Review: Longmorn 18 and 22 Years Old

Review: Longmorn 18 and 22 Years Old


Founded in 1894, Longmorn is a Speyside Scotch producer that only recently made its entrance into the American market. In early 2024, Longmorn launched 18 and 22 year-old expressions stateside. Both are non-chill filtered and bottled at cask strength without added coloring..

The two expressions will form the core of Longmorn’s American lineup, and the Pernod Ricard-owned brand has plans to make these annual, single-batch releases.

Today, we’re reviewing the 2024 batches of both the 18 and 22 year-old bottlings. Let’s see how they taste!

Longmorn 18 Years Old — The nose kicks things off with caramel apples, light baking spice, ginger, cherry cough drop, and subtle notes of papaya. A light savory element also lingers, like a well-seasoned pan sauce with fresh aromatics. The first sip brings some lovely balance between flavor and ethanol, especially for a single malt at this relatively high proof. The fruit and spice are stronger than on the nose, though in slightly less harmony, appearing as a one-two punch instead of together in unison. Cinnamon, allspice, and ginger float from the tip of the tongue and then back, with papaya and pineapple developing shortly after on the midpalate. The sweetness is reminiscent of macadamia honey — compounded by a buttery mouthfeel — and tiramisu, with a hint of cocoa throughout. There’s a tiny bit of minerality here that pairs well with the sweeter elements for additional depth. The finish is the spiciest element of this whisky, bolstered by the ethanol heat, which finally kicks at its listed proof. (It maybe kicks a bit too hard here.) That’s joined by burnt citrus and more coffee/espresso elements at the very tail end. 115.2 proof. A- / $269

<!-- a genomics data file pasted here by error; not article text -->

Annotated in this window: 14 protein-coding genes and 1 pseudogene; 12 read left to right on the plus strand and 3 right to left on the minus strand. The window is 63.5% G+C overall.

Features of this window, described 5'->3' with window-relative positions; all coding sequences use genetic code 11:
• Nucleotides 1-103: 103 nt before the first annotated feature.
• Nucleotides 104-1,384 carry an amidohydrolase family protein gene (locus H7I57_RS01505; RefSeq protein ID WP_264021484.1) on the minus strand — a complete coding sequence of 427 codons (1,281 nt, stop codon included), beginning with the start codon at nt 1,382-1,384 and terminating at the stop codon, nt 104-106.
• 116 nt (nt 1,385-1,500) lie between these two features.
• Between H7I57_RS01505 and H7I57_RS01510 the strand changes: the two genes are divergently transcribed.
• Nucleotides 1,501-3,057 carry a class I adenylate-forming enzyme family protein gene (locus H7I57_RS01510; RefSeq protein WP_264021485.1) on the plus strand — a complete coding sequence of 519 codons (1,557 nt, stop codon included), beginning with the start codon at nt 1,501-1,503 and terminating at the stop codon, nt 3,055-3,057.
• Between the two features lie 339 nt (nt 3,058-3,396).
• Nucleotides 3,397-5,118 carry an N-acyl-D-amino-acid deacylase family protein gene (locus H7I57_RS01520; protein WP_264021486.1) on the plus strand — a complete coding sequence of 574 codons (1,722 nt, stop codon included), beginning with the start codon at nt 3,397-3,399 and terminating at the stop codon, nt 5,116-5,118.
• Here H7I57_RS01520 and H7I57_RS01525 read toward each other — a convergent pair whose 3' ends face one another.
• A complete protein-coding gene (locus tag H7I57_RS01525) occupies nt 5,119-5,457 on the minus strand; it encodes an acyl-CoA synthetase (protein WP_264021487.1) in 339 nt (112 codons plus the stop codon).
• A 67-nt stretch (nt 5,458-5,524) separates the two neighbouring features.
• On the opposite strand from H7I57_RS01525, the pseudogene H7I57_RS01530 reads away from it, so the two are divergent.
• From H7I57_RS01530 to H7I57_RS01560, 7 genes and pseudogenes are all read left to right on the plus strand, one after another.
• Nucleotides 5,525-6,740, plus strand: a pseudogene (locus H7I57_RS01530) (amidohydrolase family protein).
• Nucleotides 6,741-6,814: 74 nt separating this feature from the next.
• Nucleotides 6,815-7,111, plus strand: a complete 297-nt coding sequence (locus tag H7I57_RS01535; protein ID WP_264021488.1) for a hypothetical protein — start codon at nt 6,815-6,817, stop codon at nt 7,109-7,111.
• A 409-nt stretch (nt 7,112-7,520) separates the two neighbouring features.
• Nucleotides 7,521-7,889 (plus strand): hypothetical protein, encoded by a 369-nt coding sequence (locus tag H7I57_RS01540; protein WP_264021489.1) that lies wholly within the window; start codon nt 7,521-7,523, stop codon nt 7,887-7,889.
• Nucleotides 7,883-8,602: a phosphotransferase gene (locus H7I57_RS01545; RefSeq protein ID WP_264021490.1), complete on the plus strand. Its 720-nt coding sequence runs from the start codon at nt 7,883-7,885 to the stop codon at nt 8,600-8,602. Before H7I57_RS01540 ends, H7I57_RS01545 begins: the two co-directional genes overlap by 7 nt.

Longmorn 22 Years Old — Oakier, spicier, and less aromatic than the 18 year old, this single malt takes its time to open up in the glass. The ginger note is even more pronounced here, along with Heath bar-esque toffee, hazelnut, praline, and orange peel. It’s frankly a bit less complex than its 18 year brethren. There’s greater harmony here between elements on the palate, with fruit notes veering toward green pear and honeycrisp apple. Sweetness comes in the form of marzipan and yellow cake with vanilla frosting. The mouthfeel is similarly fatty to the 18 year old, though the sweet and fruity elements don’t seem to quite match the younger whisky for both depth and freshness. The finish is relatively mild on heat and leans back toward ginger and cinnamon, then dissipates surprisingly quickly. It’s not short, but with an additional four years of aging time, I was hoping for something on par with or just beyond the 18 year. In this case, there’s a slight regression on both the nose and finish moving from the 18 year to the 22 year. To help account for the slight drop in proof, I tasted them again in reverse order, but achieved the same result. 109 proof. B+ / $430

Longmorn 22 Years Old




David Tao is a writer for Drinkhacker.

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